BEIJING (Reuters) - China’s Commerce Minister called for clearer guidelines from the United States on its security review procedures for foreign investment, while saying that China does not target specific countries for overseas investment.
China is studying the procedures of the Committee on Foreign Investment in the United States, or CFIUS, as it sets in motion its own security review, Chen Deming told reporters on Friday at a briefing at China’s annual parliament session.
China, the world’s fifth-largest source of outbound investment, regularly complains that the U.S. blocks access to plum investment prospects on national security grounds.
China’s largest-ever foreign takeover, the $15.1 billion purchase of Canadian oil firm Nexen Inc NXY.TO by state-owned oil company CNOOC Ltd. (0883.HK) in February cleared a CFIUS review, its last regulatory hurdle.
The U.S. attached the condition that CNOOC could not operate Nexen’s many wells in the U.S. Gulf of Mexico, although the Canadian unit could, the Wall Street Journal reported.
“I hope CFIUS can be more open and transparent, because companies never know whether their bid meets the requirements or not,” Chen Deming said, adding that “unfair” conditions had been attached to the Nexen approval.
“We need clearer guidelines on what conditions might violate U.S. security, to reduce risk for companies that want to invest. We hope to reduce disappointment and the cost of failed bids.”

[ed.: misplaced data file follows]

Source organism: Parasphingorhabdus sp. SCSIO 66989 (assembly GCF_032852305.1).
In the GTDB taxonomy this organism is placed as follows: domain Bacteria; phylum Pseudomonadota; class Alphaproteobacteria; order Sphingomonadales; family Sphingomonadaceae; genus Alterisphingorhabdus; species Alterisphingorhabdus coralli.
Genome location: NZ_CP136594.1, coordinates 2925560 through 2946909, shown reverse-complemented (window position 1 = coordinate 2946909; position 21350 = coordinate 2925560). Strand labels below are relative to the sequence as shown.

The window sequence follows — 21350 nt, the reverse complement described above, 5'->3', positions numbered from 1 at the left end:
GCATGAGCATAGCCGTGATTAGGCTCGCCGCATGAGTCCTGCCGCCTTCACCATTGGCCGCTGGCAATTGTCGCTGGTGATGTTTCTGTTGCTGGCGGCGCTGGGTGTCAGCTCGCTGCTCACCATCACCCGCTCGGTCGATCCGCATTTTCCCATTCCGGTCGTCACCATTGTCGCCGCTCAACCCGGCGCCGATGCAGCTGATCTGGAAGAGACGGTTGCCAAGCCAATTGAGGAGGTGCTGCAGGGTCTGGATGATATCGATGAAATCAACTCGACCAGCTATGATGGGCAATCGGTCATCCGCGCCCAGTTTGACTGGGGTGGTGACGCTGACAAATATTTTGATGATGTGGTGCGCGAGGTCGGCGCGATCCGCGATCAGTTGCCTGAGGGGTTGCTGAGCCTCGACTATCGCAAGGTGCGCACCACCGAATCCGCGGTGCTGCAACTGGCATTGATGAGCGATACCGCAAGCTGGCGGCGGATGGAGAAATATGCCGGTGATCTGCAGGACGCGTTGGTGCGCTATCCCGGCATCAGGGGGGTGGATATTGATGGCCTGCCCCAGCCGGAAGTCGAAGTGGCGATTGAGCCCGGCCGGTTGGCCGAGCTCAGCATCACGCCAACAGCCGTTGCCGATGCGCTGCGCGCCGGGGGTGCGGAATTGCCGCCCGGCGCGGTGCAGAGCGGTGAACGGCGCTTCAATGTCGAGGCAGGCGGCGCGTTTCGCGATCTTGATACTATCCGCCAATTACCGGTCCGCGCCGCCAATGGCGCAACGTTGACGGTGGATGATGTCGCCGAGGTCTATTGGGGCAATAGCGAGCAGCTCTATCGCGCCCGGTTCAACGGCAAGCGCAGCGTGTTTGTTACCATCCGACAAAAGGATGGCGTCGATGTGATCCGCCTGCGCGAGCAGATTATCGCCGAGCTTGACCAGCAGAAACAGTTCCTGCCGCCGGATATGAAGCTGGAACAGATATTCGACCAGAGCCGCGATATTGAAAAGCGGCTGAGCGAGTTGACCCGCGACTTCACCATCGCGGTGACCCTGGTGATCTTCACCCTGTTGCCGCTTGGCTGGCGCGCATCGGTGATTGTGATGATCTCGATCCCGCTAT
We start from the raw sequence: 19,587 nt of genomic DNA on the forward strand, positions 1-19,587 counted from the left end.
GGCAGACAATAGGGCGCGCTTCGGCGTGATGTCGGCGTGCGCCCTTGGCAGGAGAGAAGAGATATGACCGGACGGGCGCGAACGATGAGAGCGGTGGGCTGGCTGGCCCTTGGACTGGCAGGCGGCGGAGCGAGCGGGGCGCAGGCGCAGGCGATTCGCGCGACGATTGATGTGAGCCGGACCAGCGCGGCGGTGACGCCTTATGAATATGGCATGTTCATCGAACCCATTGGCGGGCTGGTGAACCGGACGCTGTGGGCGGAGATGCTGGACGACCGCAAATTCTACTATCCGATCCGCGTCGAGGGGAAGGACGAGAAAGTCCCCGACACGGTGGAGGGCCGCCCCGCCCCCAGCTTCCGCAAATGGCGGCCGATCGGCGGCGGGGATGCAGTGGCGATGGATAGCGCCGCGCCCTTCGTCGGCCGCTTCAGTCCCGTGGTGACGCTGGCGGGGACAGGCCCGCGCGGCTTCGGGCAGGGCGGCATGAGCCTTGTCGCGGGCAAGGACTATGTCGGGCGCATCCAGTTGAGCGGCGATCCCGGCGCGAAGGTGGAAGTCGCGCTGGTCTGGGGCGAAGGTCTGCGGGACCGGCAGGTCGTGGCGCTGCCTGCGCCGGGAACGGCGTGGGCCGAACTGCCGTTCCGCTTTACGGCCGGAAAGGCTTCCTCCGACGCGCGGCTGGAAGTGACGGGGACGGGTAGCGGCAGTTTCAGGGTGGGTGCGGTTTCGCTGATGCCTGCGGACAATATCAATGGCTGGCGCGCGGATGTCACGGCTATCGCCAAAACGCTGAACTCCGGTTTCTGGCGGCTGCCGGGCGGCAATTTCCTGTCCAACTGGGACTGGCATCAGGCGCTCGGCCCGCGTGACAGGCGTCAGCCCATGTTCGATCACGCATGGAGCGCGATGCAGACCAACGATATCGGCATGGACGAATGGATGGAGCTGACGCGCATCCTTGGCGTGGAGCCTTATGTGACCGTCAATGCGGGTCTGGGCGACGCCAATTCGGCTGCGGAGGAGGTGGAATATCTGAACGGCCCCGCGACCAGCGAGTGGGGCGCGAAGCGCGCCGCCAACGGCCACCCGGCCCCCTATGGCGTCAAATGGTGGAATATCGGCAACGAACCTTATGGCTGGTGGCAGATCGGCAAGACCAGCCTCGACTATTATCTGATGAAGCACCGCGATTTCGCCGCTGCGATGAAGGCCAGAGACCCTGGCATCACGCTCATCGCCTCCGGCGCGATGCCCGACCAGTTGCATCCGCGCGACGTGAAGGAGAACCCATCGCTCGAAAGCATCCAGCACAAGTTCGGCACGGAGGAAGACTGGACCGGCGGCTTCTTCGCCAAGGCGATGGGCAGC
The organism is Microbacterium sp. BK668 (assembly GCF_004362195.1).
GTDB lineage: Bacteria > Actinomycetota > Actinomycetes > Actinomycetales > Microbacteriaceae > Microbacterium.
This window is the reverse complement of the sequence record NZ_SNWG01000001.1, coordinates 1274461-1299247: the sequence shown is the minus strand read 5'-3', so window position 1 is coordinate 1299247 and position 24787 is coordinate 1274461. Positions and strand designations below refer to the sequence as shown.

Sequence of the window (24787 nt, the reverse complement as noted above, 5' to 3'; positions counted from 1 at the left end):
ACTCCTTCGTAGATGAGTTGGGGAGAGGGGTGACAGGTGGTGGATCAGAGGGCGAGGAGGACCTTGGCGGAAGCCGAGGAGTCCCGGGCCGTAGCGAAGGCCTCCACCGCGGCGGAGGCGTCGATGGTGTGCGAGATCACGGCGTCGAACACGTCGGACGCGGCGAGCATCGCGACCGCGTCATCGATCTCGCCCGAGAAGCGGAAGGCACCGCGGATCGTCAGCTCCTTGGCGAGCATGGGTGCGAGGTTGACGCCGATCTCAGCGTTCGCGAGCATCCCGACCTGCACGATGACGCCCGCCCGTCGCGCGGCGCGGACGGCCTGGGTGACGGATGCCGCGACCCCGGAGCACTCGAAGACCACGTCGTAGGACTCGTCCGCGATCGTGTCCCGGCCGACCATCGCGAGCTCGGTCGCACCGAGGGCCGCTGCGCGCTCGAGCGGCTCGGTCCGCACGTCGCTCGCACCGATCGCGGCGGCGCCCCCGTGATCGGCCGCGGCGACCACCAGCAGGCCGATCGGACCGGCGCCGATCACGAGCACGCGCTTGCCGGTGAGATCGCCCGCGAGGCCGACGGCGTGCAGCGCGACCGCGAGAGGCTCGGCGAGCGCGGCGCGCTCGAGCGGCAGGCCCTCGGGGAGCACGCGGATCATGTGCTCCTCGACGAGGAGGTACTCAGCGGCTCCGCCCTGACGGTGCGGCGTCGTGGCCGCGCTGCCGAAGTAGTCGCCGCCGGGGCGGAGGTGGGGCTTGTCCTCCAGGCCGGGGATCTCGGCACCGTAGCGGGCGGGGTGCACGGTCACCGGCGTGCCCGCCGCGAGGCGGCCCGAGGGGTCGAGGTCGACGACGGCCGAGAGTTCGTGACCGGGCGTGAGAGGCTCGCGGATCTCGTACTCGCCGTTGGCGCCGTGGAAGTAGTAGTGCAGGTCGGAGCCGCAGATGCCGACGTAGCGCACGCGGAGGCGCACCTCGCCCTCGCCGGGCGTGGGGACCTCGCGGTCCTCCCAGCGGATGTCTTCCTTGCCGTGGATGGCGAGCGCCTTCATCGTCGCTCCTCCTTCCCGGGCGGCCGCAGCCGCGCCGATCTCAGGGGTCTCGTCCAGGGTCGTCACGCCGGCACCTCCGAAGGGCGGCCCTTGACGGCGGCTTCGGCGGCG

U.S. treasury officials have sought to include information on CFIUS in regular meetings with Chinese officials, in the hopes that China will adopt some CFIUS features for its new national security review, particularly setting deadlines to respond to investment review requests.
International trading house Glencore (GLEN.L) has been waiting for months for a ruling from MofCom -- which regulates anti-trust issues -- for its planned takeover of zinc miner Xstrata XTA.L.
China has blocked almost all attempts by foreigners to buy steel mills as well as a number of other high-profile deals, for instance an attempt by Coca-Cola CCE.N to purchase private juice maker Huiyuan.
Chinese officials regularly bring up CNOOC’s failed $18.5 billion attempt to buy U.S. oil firm Unocal in 2005, which the U.S. side blocked over national security concerns. Since then, Chinese investment in the U.S. has soared to about $10 billion, Chen estimated.
“Roughly one dollar of every three dollars we want to invest in the U.S. gets approved, so the approval rate is not very high, but conditions are improving,” he said.
“When I meet with American governors or mayors, they really welcome Chinese corporate investment.”
Chinese investments in the U.S. now include auto parts, steel and real estate; while most U.S. manufacturing firms operate wholly-owned or joint-venture facilities in China.
CNOOC’s deal with Nexen is not the only Chinese energy investment in the United States. Chinese oil company Sinopec has recently announced a shale-gas joint venture with American gas developer Chesapeake Energy (CHK.N).
Asked if China had a strategy to invest in the U.S. energy sector, Chen said Chinese companies determine their own acquisition targets while the government provides support and advice, but does not have strategic targets for specific countries.
Nonetheless, the Chinese government has in the past blocked private Chinese firms’ attempts to buy overseas companies. Most recently, China’s top planning body said it would not approve a private company’s purchase of an African iron ore mine unless state-owned companies had a share in the deal.
Additional reporting By Shen Yan; Editing by Kim Coghill